Saturday, January 12, 2013

A quest for fire

Like I said before I tried making fire before with a bowdrill but I failed to do so, I realise that it is all just a matter of practice and sooner or later it will work.. not exacly sure as to what i am doing wrong.. Maybe I do not spin the bow fast enough, maybe I do not put enough pressure on it or maybe I made my bowdrill set out of the wrong materials.. anyhow it is frustrating and all I can do is try again and again.

When I head out I will bring with me 3 different kinds of firestarters... Matches, 2 firesteels and a dozen cheap lighters... These are all disposable and even firestarters do not last forever so learning to make a fire with natural materials is becoming very important.

Some Firestarting techniques

Here is a whole list of firestarting techniques, some are very familiar and some on the other hand are not.

Bow Drill
This is one of the most populair techniques of the primitive outdoorsman. A bowdrill is made out of 4 items: the Spindle, the Bow, the Bearing block and the Hearthblock. Sometimes people make a Bowdrill set out of one type of wood, others like to experiment with different types of wood and for example make the spindle out of a hardwood and hearth out of softwood. Making such a bowdrill out in the wild is pretty easy and the hardest part seems to be making a good, strong Cord for the Bow.

Hand Drill
The most famous technique of making fire in the wild, even kids know of this technique. However it's a lot harder then the Bow drill, the principle is the same but in this case there is not a bow that makes the spindle spin but your hands that does the hard work. That spindle usualy is longer and thinner than the spindle of a Bow drill.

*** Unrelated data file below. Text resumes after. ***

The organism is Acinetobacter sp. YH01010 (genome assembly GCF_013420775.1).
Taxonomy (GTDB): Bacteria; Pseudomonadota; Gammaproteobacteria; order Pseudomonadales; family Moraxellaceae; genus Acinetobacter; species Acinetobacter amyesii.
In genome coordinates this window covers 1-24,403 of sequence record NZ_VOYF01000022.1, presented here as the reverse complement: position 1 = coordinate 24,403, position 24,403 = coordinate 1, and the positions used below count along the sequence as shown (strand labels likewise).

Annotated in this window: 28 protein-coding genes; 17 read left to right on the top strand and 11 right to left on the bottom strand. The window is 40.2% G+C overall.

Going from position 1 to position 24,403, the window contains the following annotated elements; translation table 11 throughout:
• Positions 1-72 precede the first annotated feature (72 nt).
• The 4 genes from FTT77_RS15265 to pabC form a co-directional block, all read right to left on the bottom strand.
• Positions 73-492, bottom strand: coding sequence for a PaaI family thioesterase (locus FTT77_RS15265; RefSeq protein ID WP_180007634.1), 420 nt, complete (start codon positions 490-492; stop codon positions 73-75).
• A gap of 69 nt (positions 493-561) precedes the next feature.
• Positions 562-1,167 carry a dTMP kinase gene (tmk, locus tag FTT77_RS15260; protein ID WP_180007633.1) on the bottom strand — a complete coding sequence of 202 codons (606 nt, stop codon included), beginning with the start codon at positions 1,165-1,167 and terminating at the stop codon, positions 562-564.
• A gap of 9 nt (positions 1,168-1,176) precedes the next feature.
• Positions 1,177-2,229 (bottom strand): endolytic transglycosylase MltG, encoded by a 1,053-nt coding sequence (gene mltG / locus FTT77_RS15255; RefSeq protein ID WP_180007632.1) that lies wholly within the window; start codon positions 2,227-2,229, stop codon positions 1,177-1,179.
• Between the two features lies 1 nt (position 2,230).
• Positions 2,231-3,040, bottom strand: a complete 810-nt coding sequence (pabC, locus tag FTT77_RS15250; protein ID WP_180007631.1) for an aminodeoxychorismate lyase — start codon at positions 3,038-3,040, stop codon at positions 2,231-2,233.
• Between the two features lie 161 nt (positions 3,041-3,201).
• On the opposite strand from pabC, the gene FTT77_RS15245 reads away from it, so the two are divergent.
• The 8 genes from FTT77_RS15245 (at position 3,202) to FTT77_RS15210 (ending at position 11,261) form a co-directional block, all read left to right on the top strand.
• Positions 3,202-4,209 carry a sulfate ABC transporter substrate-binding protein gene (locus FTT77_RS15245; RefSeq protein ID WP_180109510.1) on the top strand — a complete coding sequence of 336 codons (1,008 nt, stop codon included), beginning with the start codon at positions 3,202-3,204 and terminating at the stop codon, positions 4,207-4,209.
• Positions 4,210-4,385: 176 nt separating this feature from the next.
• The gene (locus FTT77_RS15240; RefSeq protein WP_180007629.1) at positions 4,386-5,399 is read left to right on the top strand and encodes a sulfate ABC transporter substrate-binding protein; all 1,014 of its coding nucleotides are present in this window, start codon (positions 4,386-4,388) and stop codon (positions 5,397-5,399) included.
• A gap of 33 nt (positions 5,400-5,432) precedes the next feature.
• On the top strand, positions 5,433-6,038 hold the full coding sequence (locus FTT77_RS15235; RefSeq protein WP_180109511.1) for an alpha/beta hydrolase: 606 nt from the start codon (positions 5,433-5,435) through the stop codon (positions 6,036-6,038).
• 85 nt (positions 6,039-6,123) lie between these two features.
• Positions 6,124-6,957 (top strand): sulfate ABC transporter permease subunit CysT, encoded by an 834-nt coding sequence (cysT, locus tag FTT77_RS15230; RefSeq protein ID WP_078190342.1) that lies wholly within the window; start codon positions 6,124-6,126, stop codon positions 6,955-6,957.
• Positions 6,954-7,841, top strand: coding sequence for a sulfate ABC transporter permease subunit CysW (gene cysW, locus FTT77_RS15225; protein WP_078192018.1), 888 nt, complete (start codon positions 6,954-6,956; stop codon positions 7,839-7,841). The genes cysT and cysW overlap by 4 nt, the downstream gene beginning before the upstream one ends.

Fire Plow
For those of you who have seen the movie 'Cast Away' you may remember this technique. If you have not seen the movie, go watch it since :)   Just like the handdrill it's basicaly 2 pieces of wood but instead of creating friction by spinning one piece on the other this time we create friction by rubbing one piece on the other. I have tried this and boy, it is not easy. A flat piece of wood is placed on the floor and has to stay in place, with the other piece of wood (I prefer thin and round) you rub the end on the entire length of the flat piece. It takes some time and you need to put some pressure on the stick without wearing yourself out, which I find hard.

Fire Saw
Plow, Saw, Drill... looks like a workshop up in here.. Anyhow the Fire saw is also made out of two pieces of wood usualy Bamboo, therefore we can pretty much say that this is a technique used by Asian tribes. One piece of bamboo stays in place on the ground, the other piece is used as a saw and after a while you should be able to create friction and therefore fire. I have no idea how good this works since i have never tried it. Holland is not a good place to start in order to find bamboo but it can be bought and i''m also pretty sure that other types of wood can be used

Fire Thong
This might be the technique that is less known, the first time I have heard of this was a week ago. It's nothing more but a piece of wood and a strong string. Since I have never tried this I cannot say how easy this is or what's the best way to do it.

Fire with Stones
Tried it and tried it again and failed every single time. The thing is that most stones will not produce a spark and either Flint or stones with high iron content I think work best. I have tried creating sparks with flint and other stones, flint on flint and flint on carbon steel. I think I get about 2 sparks out of a 100 strikes which is not worth the effort. Why it won't work? Maybe i'm doing it wrong, Maybe the flint I use is actualy not flint at all or maybe it's just a matter of more experience.

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